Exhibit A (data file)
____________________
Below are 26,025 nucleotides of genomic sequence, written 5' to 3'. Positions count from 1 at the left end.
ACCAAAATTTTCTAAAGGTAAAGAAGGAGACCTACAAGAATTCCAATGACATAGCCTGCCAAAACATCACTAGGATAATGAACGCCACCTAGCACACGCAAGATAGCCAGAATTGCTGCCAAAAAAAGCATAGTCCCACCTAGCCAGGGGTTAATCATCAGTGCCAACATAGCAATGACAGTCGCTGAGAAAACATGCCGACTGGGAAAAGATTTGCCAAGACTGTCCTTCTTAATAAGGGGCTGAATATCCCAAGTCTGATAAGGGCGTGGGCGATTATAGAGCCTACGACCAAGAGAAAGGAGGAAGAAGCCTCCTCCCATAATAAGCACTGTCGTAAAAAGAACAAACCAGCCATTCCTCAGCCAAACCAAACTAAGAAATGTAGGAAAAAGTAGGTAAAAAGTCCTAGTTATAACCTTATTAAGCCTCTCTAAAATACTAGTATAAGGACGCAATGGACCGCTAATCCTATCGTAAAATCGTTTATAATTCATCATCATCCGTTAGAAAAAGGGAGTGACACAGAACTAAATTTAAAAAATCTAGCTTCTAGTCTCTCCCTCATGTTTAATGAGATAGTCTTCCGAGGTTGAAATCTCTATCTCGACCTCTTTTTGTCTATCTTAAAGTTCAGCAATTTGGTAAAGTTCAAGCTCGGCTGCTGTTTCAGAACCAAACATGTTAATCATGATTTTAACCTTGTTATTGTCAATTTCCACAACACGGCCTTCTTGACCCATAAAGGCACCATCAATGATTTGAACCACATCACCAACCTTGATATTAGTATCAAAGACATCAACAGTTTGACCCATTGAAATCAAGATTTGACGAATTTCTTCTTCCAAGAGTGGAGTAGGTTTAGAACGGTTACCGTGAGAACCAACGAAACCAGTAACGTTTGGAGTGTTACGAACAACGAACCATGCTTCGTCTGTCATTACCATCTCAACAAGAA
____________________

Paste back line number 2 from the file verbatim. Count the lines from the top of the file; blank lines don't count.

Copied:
ACCAAAATTTTCTAAAGGTAAAGAAGGAGACCTACAAGAATTCCAATGACATAGCCTGCCAAAACATCACTAGGATAATGAACGCCACCTAGCACACGCAAGATAGCCAGAATTGCTGCCAAAAAAAGCATAGTCCCACCTAGCCAGGGGTTAATCATCAGTGCCAACATAGCAATGACAGTCGCTGAGAAAACATGCCGACTGGGAAAAGATTTGCCAAGACTGTCCTTCTTAATAAGGGGCTGAATATCCCAAGTCTGATAAGGGCGTGGGCGATTATAGAGCCTACGACCAAGAGAAAGGAGGAAGAAGCCTCCTCCCATAATAAGCACTGTCGTAAAAAGAACAAACCAGCCATTCCTCAGCCAAACCAAACTAAGAAATGTAGGAAAAAGTAGGTAAAAAGTCCTAGTTATAACCTTATTAAGCCTCTCTAAAATACTAGTATAAGGACGCAATGGACCGCTAATCCTATCGTAAAATCGTTTATAATTCATCATCATCCGTTAGAAAAAGGGAGTGACACAGAACTAAATTTAAAAAATCTAGCTTCTAGTCTCTCCCTCATGTTTAATGAGATAGTCTTCCGAGGTTGAAATCTCTATCTCGACCTCTTTTTGTCTATCTTAAAGTTCAGCAATTTGGTAAAGTTCAAGCTCGGCTGCTGTTTCAGAACCAAACATGTTAATCATGATTTTAACCTTGTTATTGTCAATTTCCACAACACGGCCTTCTTGACCCATAAAGGCACCATCAATGATTTGAACCACATCACCAACCTTGATATTAGTATCAAAGACATCAACAGTTTGACCCATTGAAATCAAGATTTGACGAATTTCTTCTTCCAAGAGTGGAGTAGGTTTAGAACGGTTACCGTGAGAACCAACGAAACCAGTAACGTTTGGAGTGTTACGAACAACGAACCATGCTTCGTCTGTCATTACCATCTCAACAAGAA